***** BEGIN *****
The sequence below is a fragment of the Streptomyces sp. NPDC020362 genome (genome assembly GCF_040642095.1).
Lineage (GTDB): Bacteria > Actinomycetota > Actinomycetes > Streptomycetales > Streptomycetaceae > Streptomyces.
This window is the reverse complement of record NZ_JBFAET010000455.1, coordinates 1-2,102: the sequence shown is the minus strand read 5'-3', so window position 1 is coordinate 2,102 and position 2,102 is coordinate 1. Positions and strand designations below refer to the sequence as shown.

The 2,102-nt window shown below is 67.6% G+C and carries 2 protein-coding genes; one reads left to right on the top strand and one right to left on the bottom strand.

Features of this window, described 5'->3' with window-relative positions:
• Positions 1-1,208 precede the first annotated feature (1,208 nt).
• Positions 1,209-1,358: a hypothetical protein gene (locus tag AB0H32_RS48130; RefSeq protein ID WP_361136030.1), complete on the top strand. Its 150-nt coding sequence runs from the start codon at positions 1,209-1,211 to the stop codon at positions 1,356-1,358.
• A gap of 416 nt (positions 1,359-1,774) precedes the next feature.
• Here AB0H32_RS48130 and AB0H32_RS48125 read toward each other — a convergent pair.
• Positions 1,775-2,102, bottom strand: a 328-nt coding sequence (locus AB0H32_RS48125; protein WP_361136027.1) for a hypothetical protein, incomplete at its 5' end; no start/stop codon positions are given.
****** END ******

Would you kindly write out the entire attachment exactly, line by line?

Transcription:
The sequence below is a fragment of the Streptomyces sp. NPDC020362 genome (genome assembly GCF_040642095.1).
Lineage (GTDB): Bacteria > Actinomycetota > Actinomycetes > Streptomycetales > Streptomycetaceae > Streptomyces.
This window is the reverse complement of record NZ_JBFAET010000455.1, coordinates 1-2,102: the sequence shown is the minus strand read 5'-3', so window position 1 is coordinate 2,102 and position 2,102 is coordinate 1. Positions and strand designations below refer to the sequence as shown.

The 2,102-nt window shown below is 67.6% G+C and carries 2 protein-coding genes; one reads left to right on the top strand and one right to left on the bottom strand.

Features of this window, described 5'->3' with window-relative positions:
• Positions 1-1,208 precede the first annotated feature (1,208 nt).
• Positions 1,209-1,358: a hypothetical protein gene (locus tag AB0H32_RS48130; RefSeq protein ID WP_361136030.1), complete on the top strand. Its 150-nt coding sequence runs from the start codon at positions 1,209-1,211 to the stop codon at positions 1,356-1,358.
• A gap of 416 nt (positions 1,359-1,774) precedes the next feature.
• Here AB0H32_RS48130 and AB0H32_RS48125 read toward each other — a convergent pair.
• Positions 1,775-2,102, bottom strand: a 328-nt coding sequence (locus AB0H32_RS48125; protein WP_361136027.1) for a hypothetical protein, incomplete at its 5' end; no start/stop codon positions are given.